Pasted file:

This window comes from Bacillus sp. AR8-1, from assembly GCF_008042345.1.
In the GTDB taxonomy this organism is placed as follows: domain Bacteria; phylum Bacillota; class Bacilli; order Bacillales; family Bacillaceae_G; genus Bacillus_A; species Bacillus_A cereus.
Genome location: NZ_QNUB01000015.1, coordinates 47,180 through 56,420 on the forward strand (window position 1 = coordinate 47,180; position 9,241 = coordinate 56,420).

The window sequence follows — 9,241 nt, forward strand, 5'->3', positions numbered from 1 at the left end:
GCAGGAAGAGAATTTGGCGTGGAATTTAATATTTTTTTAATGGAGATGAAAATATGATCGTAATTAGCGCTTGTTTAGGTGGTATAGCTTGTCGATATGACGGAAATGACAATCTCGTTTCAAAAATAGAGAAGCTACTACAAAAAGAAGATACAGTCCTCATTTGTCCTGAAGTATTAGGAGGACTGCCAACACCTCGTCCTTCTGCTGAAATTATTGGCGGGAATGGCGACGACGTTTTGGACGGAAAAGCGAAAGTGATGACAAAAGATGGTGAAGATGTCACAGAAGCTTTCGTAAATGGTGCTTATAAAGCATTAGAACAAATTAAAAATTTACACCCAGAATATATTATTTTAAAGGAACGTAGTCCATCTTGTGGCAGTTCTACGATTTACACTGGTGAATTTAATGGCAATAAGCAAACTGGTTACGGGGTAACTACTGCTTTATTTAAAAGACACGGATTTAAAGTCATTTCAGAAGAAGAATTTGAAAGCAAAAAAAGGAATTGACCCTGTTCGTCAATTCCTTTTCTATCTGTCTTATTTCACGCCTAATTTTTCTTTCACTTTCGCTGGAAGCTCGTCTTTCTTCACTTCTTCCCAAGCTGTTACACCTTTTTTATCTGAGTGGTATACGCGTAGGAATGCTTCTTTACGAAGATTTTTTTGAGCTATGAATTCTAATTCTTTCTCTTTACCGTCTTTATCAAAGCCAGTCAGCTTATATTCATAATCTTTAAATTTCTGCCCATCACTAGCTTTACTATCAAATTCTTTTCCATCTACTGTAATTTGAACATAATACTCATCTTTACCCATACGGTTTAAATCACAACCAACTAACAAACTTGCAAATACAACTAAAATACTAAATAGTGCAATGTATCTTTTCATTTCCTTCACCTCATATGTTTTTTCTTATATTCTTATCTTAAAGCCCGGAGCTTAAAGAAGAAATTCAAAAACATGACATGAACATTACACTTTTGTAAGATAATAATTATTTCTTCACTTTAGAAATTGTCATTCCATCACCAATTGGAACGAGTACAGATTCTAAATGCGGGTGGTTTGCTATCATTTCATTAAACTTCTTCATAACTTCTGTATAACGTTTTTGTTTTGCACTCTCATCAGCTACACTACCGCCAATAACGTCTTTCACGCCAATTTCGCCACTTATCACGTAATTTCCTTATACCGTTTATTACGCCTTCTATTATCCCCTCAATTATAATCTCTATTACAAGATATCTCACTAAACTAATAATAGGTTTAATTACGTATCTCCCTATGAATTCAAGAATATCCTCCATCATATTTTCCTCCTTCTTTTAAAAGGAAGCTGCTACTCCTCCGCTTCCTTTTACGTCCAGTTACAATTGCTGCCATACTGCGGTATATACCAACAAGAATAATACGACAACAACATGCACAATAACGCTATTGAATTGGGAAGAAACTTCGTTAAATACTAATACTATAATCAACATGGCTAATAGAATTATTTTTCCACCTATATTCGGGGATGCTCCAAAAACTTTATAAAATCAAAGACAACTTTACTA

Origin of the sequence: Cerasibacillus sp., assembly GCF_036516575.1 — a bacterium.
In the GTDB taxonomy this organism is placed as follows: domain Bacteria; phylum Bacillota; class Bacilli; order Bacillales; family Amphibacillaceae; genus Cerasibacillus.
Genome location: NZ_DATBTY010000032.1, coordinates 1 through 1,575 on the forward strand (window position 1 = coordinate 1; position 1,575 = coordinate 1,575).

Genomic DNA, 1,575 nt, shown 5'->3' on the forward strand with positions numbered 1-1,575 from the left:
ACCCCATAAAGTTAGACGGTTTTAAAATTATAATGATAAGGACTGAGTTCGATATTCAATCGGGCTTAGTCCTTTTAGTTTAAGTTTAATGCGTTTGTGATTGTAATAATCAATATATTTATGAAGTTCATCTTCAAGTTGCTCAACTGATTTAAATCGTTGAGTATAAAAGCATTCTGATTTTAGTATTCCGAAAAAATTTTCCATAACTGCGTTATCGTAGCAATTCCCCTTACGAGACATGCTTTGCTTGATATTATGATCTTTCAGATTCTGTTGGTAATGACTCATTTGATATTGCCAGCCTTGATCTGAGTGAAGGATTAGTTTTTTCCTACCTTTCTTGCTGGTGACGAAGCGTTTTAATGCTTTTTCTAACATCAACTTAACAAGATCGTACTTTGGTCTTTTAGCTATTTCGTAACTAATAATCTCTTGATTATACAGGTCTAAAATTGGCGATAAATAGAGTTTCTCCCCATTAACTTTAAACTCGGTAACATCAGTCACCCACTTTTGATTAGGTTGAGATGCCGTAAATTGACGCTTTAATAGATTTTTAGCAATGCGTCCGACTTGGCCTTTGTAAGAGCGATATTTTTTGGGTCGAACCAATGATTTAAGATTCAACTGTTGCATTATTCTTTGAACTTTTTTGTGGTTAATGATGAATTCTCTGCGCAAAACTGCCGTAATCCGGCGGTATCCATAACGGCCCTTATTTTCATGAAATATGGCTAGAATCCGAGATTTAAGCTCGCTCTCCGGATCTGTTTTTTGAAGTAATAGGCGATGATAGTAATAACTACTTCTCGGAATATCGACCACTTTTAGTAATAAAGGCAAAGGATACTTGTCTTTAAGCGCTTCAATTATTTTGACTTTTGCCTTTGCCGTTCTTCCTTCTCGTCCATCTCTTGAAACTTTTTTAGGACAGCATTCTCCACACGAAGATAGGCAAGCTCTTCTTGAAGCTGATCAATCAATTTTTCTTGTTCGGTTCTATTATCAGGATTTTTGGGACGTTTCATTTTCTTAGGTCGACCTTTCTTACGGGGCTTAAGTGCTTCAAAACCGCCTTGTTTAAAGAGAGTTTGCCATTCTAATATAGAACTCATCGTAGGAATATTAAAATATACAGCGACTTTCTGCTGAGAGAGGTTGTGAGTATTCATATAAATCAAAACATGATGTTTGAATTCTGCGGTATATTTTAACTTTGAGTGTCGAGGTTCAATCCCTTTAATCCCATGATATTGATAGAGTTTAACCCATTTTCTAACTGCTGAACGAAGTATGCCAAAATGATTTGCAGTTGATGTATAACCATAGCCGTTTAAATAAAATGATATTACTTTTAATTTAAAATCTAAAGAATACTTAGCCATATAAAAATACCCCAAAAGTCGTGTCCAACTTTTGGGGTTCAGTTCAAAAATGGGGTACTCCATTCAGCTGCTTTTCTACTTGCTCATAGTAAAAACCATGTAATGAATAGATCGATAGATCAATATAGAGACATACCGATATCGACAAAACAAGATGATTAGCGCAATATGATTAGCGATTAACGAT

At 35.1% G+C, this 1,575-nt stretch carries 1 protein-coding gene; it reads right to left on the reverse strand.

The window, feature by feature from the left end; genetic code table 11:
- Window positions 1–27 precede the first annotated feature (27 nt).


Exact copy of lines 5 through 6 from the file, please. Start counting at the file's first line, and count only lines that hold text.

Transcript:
GCAGGAAGAGAATTTGGCGTGGAATTTAATATTTTTTTAATGGAGATGAAAATATGATCGTAATTAGCGCTTGTTTAGGTGGTATAGCTTGTCGATATGACGGAAATGACAATCTCGTTTCAAAAATAGAGAAGCTACTACAAAAAGAAGATACAGTCCTCATTTGTCCTGAAGTATTAGGAGGACTGCCAACACCTCGTCCTTCTGCTGAAATTATTGGCGGGAATGGCGACGACGTTTTGGACGGAAAAGCGAAAGTGATGACAAAAGATGGTGAAGATGTCACAGAAGCTTTCGTAAATGGTGCTTATAAAGCATTAGAACAAATTAAAAATTTACACCCAGAATATATTATTTTAAAGGAACGTAGTCCATCTTGTGGCAGTTCTACGATTTACACTGGTGAATTTAATGGCAATAAGCAAACTGGTTACGGGGTAACTACTGCTTTATTTAAAAGACACGGATTTAAAGTCATTTCAGAAGAAGAATTTGAAAGCAAAAAAAGGAATTGACCCTGTTCGTCAATTCCTTTTCTATCTGTCTTATTTCACGCCTAATTTTTCTTTCACTTTCGCTGGAAGCTCGTCTTTCTTCACTTCTTCCCAAGCTGTTACACCTTTTTTATCTGAGTGGTATACGCGTAGGAATGCTTCTTTACGAAGATTTTTTTGAGCTATGAATTCTAATTCTTTCTCTTTACCGTCTTTATCAAAGCCAGTCAGCTTATATTCATAATCTTTAAATTTCTGCCCATCACTAGCTTTACTATCAAATTCTTTTCCATCTACTGTAATTTGAACATAATACTCATCTTTACCCATACGGTTTAAATCACAACCAACTAACAAACTTGCAAATACAACTAAAATACTAAATAGTGCAATGTATCTTTTCATTTCCTTCACCTCATATGTTTTTTCTTATATTCTTATCTTAAAGCCCGGAGCTTAAAGAAGAAATTCAAAAACATGACATGAACATTACACTTTTGTAAGATAATAATTATTTCTTCACTTTAGAAATTGTCATTCCATCACCAATTGGAACGAGTACAGATTCTAAATGCGGGTGGTTTGCTATCATTTCATTAAACTTCTTCATAACTTCTGTATAACGTTTTTGTTTTGCACTCTCATCAGCTACACTACCGCCAATAACGTCTTTCACGCCAATTTCGCCACTTATCACGTAATTTCCTTATACCGTTTATTACGCCTTCTATTATCCCCTCAATTATAATCTCTATTACAAGATATCTCACTAAACTAATAATAGGTTTAATTACGTATCTCCCTATGAATTCAAGAATATCCTCCATCATATTTTCCTCCTTCTTTTAAAAGGAAGCTGCTACTCCTCCGCTTCCTTTTACGTCCAGTTACAATTGCTGCCATACTGCGGTATATACCAACAAGAATAATACGACAACAACATGCACAATAACGCTATTGAATTGGGAAGAAACTTCGTTAAATACTAATACTATAATCAACATGGCTAATAGAATTATTTTTCCACCTATATTCGGGGATGCTCCAAAAACTTTATAAAATCAAAGACAACTTTACTA

Origin of the sequence: Cerasibacillus sp., assembly GCF_036516575.1 — a bacterium.